Ready. Set. Pivot!:  4 Things you can do to Prepare for Impromptu Learning at a Distance

By Caroline D. Haebig, Apple Distinguished Educator and Author

As school systems continue to face the pandemic, many educators are still working on how to pivot when students are unable to attend school in person. The purpose of this article is to help educators build a foundation of the work they are already engaged in.  Specifically, this article outlines routines and strategies that can support learners and their families in face to face learning environments and ease the transition to distance learning when needed.

While many educators have jumped into the intricacies of remote learning and technology platforms over the past year and a half, others are still trying to figure out how to juggle the complexities of in person, distance and blended learning. This article will outline simple entry points within traditional learning environments that will better prepare educators, learners and their families to pivot when needed.  While these entry points parallel the work that is typically already in place, it is important for school leaders to provide educators with the opportunity to understand the goal and process of this work, clarify expectations, and incorporate the time to engage in this work.

Whether you are preparing for an individual student or half a class unable to attend in-person learning, these strategies will enable all learners to move forward.  In addition, these methods create opportunities to increase engagement and personalized learning even if you never have to pivot. This article outlines four specific strategies educators can use to create a simple, yet powerful foundation for supporting learning no matter where it ends up taking place.

1. Implement a Learning Management System (LMS) or Workflow tool no matter what.

Get ahead of the game, and maximize learning management systems and workflow tools before it is a necessity.  Don’t wait till you have to implement distance learning to get your LMS platform up and running. Infact, doing so provides an opportunity to develop students’ executive function and regulation skills and connect families more closely to the learning taking place in school. Learn about specific ways for how to do this.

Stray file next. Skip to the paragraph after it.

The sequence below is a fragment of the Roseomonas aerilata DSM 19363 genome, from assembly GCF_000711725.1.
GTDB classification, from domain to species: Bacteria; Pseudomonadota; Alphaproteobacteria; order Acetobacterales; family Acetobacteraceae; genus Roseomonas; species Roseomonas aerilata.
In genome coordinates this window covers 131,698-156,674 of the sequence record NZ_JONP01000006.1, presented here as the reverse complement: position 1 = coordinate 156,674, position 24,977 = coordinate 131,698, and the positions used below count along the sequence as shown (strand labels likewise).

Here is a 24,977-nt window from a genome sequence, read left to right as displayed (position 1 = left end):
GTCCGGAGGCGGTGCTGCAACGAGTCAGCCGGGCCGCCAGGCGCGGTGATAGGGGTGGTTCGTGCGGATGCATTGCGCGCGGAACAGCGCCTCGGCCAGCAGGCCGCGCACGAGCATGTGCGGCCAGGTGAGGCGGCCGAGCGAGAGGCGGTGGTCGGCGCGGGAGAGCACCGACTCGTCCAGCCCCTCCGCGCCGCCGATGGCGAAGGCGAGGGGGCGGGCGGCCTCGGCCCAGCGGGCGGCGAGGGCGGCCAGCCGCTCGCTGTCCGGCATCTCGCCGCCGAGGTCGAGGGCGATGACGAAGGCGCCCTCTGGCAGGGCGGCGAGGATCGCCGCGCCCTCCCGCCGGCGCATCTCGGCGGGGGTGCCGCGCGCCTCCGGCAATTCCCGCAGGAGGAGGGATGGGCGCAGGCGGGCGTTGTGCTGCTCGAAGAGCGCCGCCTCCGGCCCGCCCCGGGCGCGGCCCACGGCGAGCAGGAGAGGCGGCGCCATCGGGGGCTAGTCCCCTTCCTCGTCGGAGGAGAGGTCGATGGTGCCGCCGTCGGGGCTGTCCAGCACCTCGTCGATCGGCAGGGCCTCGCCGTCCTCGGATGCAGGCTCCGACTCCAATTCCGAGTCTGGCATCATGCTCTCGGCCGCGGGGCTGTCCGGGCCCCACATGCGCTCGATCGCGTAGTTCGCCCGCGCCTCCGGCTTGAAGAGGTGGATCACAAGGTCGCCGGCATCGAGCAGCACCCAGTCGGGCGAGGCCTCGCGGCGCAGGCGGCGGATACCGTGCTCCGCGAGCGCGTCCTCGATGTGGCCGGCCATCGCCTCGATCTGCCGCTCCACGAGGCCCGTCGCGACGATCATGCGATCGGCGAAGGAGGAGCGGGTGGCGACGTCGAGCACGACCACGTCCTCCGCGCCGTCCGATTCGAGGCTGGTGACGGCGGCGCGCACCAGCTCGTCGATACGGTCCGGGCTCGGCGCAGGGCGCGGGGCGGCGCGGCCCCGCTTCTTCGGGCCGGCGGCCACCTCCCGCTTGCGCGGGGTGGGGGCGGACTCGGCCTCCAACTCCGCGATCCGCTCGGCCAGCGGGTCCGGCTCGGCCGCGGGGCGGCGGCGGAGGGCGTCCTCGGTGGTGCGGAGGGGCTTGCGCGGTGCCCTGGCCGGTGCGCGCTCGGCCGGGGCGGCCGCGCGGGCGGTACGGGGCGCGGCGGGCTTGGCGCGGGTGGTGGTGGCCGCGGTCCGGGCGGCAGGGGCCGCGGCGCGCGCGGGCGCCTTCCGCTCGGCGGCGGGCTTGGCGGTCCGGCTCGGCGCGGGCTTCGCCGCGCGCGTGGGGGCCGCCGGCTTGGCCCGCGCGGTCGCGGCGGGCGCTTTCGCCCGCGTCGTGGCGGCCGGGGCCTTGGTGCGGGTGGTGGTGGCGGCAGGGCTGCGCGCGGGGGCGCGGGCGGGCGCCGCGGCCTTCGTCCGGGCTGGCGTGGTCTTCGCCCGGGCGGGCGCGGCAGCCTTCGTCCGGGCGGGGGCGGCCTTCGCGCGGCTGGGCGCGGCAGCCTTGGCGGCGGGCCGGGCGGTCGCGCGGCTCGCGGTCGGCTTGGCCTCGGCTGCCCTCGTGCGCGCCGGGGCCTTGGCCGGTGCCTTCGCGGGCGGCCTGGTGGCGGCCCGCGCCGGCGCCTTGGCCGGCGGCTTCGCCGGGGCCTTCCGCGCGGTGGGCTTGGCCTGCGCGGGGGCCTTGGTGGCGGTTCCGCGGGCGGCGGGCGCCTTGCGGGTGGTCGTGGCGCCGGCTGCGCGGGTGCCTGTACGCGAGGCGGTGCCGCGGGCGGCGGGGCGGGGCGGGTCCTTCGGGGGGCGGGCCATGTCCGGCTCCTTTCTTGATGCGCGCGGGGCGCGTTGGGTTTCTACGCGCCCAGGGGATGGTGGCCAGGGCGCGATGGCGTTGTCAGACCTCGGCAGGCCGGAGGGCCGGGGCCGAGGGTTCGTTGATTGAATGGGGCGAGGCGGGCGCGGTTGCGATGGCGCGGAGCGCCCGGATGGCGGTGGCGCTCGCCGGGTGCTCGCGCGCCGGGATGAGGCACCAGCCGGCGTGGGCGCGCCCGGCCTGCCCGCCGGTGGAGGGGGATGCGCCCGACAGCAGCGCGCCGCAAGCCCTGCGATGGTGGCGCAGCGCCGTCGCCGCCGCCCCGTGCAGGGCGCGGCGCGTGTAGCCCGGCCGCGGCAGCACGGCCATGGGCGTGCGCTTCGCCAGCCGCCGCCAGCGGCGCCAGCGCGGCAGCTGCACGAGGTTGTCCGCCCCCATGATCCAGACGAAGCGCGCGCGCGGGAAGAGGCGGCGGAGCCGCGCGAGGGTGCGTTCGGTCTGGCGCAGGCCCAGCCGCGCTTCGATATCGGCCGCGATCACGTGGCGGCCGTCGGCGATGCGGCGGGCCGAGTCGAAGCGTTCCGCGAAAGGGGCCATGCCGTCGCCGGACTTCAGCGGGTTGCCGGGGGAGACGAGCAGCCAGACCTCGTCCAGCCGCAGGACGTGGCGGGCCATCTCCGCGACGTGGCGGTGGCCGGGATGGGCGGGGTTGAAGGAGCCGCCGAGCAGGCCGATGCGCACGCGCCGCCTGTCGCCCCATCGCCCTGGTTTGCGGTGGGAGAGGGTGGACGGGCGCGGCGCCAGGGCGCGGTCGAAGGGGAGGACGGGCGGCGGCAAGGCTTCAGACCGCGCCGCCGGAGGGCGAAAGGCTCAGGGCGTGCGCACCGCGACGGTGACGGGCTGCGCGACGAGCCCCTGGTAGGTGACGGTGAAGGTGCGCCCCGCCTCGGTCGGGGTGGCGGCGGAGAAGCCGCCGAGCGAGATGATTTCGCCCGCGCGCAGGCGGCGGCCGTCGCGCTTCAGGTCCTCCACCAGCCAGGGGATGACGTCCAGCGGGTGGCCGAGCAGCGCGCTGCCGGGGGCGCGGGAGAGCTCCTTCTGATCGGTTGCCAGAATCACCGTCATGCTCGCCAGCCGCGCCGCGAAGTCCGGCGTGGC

2. Identify and incorporate at least one way learners can engage with course content using digital platforms. 

Do you have access to a curriculum resource that you can share with students to support their learning? Having at least one source of content for students and families to access provides a sample of the learning taking place.  In addition, sharing curriculum resources  offers learners and families access to just in time resources to keep learning going until you can add more. Whether you are linking to student companion curriculum resources sites or digital textbooks, posting a great video demonstration of a key concept, uploading a PDF, collaborative document or presentation, or incorporating resources such as Newsesla, try to have one resource available for students to access for the content they are learning.

3. Create routines for how students demonstrate learning using a variety of tools and modalities. 

Are you already engaged in formative assessment work? This is an opportunity to maximize what you are already doing. For each subject area create at least one opportunity where learners use a digital tool in order to demonstrate learning. This also can provide opportunities for learners to engage in structured choice, explore and use different modalities and mediums to engage in and demonstrate learning. In doing this, students and teachers will also develop a workflow for creating and submitting products using digital platforms. Not to mention, this will also help educators become more familiar with how to provide formative feedback on digital products.View specific examples of the types of products learners can create and tools they can use here.

4. Incorporate consistent opportunities for reflection, goal setting and visible thinking. 

Are you already working on ways for students to regulate their own learning and progress? Visible thinking routines offer powerful strategies for helping learners demonstrate not only where they are in their learning, but also provide opportunities for learners to reflect on gains they have made, where they are going next, and identify questions they still have. Use your learning management system and other tools to engage learners in this work. For example, for each unit or chapter etc, create at least one opportunity to invite learners to engage in visible thinking and reflection.  View sample visible thinking strategies and tools here. 


There is no question about it, the work of educators is complex.  Some of these complexities can be managed by taking the time to put foundational practices in place to support the use of digital tools to organize learning experiences, no matter where they occur. When teachers and school leaders can connect the dots of learning for families and students during traditional and non-traditional circumstances will put all stakeholders at an advantage.  


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